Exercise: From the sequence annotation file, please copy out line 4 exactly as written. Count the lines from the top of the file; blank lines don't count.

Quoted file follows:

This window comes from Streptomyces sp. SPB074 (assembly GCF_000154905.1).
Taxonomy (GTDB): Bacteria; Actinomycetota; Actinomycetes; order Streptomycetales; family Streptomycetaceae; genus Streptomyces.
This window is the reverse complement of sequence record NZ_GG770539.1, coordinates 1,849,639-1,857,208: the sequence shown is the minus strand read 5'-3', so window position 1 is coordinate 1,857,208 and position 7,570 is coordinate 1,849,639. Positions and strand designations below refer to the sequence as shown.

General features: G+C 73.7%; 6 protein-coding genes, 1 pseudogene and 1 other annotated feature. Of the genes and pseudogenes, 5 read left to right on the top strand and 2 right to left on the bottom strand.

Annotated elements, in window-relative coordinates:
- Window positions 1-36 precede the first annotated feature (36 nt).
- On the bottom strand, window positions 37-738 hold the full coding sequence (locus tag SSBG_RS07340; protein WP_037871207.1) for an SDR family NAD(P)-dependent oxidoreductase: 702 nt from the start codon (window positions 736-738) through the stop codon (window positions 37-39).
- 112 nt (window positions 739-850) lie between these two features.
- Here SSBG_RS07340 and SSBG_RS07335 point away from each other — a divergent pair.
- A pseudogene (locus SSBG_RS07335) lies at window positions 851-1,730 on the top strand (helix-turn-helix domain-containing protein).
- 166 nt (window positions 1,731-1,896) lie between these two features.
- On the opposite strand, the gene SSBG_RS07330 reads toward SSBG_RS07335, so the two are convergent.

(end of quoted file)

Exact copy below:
General features: G+C 73.7%; 6 protein-coding genes, 1 pseudogene and 1 other annotated feature. Of the genes and pseudogenes, 5 read left to right on the top strand and 2 right to left on the bottom strand.